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Yes you need a digital converter box. Your model has an NTSC Analog Tuner. It doesn't have a Digital Tuner. This is why you need the converter box.
For example, many companies like Comcast or Time Warner or TCI etc used to broadcast Analog Signals through their wires. Now they have broadcasted only Digital Signals. This makes either your TV Obsolete as a Tuner or you have to get a digital converter so your Analog TV can receive the signal.
Depending on your service, it may be worth your while to get a TV with a digital Tuner.
Then again, it also depends on if you are connecting a box receiver to your TV. For example, if you have Directv or Dish, you would then use your standard Video/Audio or Composite Cables to transmit your signal OR your Out to TV Coaxial whichever works for your receiver. Some receivers have already built in converters . You should really consider all the factors to decide and determine it based on the type of service you have or want.
If your TV is the model listed in the heading, there's nothing in the TV that would give you that message either. So it must be coming from your cable converter. If it was supplied by Comcast they will have to do something about it whether they know that message or not. If it's a digital tuner you purchased on your own, check the manual or try the manufacturer's website for information. But that message can't be coming from the TV.
I do not know if you will get this message but if you do. Here goes. The protron PLTV3250 does indeed have a digital tuner that can be used with an over the air antenna. You need to push "source" on the remote until DTV is selected. With this selected and your coaxial cable from your antenna hooked up to the digital connector (not analog) on the back of this tv you can then press Menu and you will see a totally different looking menu that you are probably not used to seeing and then from there you can do an auto scan for the digital channels and it works great. I have rabbit ears hooked up to this Protron PLTV3250 and this has a beautiful picture. Far better than the picture I get from just the standard digital Directv receiver. You do not need a seperate digital tuner box to use with this TV. It does indeed have an ATSC digital tuner and it works great. You probably are selecting Source "TV" in the menu and that is not what you select for this TV to use the Digital Tuner. You need to select DTV from the source menu. Good luck and please let me know if you already knew this or if this helped you. Thanks, Tom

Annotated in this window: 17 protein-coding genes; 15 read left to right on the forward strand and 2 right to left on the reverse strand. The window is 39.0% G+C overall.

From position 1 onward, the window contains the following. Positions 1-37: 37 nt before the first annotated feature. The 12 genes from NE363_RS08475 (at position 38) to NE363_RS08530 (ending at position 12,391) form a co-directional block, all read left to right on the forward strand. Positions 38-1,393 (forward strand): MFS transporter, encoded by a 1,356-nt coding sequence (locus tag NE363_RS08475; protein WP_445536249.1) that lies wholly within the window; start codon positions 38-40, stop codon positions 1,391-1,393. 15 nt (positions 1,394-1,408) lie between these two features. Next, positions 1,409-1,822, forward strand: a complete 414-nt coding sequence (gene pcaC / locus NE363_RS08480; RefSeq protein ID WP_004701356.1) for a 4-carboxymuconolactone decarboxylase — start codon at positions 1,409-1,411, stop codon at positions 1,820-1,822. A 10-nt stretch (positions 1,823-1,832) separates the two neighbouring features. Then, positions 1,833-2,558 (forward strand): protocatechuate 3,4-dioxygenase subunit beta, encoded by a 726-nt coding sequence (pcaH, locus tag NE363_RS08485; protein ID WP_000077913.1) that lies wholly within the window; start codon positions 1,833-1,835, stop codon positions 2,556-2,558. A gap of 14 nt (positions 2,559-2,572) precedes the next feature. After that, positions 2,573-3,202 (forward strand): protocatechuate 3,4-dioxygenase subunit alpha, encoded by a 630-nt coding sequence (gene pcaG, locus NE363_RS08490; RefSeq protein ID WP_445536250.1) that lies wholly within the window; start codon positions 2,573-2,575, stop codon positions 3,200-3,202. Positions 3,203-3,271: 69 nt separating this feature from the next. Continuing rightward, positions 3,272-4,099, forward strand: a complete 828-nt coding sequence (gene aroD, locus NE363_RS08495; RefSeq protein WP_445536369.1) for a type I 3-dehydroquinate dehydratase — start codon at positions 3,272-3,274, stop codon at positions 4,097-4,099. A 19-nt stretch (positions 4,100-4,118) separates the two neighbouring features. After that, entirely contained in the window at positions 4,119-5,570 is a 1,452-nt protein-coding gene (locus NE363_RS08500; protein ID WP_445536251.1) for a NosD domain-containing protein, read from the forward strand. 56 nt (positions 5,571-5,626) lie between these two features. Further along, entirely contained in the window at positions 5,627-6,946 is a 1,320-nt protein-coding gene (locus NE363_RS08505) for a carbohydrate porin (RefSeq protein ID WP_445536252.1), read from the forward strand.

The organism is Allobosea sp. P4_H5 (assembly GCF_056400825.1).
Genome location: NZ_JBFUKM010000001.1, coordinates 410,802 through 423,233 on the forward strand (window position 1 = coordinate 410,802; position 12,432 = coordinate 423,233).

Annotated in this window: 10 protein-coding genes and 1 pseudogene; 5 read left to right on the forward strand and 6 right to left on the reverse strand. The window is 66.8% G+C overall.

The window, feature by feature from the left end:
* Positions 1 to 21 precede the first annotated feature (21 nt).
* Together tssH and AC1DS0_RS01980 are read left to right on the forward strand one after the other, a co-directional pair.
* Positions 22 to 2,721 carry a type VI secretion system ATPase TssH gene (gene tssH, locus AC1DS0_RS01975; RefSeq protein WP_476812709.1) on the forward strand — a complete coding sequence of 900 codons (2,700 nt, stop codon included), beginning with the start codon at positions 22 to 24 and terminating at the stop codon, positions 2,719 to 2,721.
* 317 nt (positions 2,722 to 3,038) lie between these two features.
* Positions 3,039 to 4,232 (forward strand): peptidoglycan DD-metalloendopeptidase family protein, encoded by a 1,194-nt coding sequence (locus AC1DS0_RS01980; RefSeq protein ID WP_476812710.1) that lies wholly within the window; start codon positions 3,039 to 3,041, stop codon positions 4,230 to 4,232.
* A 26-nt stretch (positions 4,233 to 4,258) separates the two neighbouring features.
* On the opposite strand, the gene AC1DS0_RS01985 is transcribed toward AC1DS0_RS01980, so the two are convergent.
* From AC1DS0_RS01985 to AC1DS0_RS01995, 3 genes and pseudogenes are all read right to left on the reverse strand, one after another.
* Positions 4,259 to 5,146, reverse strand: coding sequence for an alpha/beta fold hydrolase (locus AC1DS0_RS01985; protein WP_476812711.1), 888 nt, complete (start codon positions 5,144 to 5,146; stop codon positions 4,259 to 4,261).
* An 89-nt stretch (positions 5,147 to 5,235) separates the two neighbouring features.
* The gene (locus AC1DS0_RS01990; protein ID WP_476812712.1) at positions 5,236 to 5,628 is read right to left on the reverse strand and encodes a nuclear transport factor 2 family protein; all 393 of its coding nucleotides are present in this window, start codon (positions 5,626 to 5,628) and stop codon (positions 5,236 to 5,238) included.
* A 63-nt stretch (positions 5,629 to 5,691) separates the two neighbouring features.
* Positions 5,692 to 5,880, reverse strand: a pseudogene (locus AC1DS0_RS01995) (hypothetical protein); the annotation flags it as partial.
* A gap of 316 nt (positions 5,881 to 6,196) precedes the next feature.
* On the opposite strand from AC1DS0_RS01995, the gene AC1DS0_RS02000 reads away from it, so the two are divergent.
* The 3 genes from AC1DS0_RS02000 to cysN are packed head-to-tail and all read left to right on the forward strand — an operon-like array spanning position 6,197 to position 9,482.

Possible cause of the problrm is bad/poor solder on the grounds for the tuner circuit shield an the bottom (solder side) of the circuit board. Grounds need a wire jumper from point to point. This was a common problem for those sets and ocassionally it would take out the eeprom chip with it. (Various other problems were shrinking picture/fuzzy picture and intermitt. power)
Using their online tool, select the Brand (Akai) and the Model from the list. If you cannot find your model in the list (which I was not able to for your television), they are saying that you most likely do not have a digital tuner.
All is not lost, however. As stated on the aforementioned site, you can consider one of the following options:
Purchase a digital-to-analog converter box that plugs into an existing television. The boxes, which are expected to cost between $40 - 70 will be available for purchase in 2008. Beginning in February 2008, U.S. households can request up to two coupons valued at $40 each. Each coupon can go toward the purchase of a single set-top converter box that will allow you to continue watching FREE "over-the-air" television on an analog set.
Subscribe to a cable, satellite or telecommunications service provider if all desired local broadcast stations are carried by that service.
Purchase a new television set with a built in digital tuner.
Listed on the page is further information that may help you to determine the status of your TV:
Consult your owner's manual. If that's not possible, you may be able to look up information about your TV set on the manufacturer's website. Or, you can take an up-close look at your TV set. You are trying to find out if your set has an input connection labeled "digital input" or "ATSC" (for Advanced Television Systems Committee, which is developing the DTV format).
If you bought your TV set before 1998, it probably doesn't have a digital tuner at all. Almost every TV set made before 1998 was a traditional "analog" set that can't display digital TV signals without either a special converter or a cable TV connection. If you bought a big-screen, projection TV between 1998 and 2004, it's possible there's a built-in digital tuner inside. But chances aren't great. Only a limited percentage of projection TV sets (and generally only those 42 inches in diameter or larger) included digital tuners before 2004.
If you've purchased a new TV set since 2004, your chances of having a built-in digital tuner improve dramatically. Starting in 2004, many of the TV sets sold at popular electronics stores have featured digital tuners that will let you receive the new digital over-the-air broadcasts starting in February 2009. But be wary: It's not a sure thing. Even some of the newer TV sets are purely display monitors that lack the internal circuitry needed to pick up digital broadcasts. Usually these sets have been advertised as "HD-ready" or "HDTV monitor" sets. That means they can display digital and high-definition signals, but they need help getting those signals in the first place. You'll still need a special converter or a cable TV connection.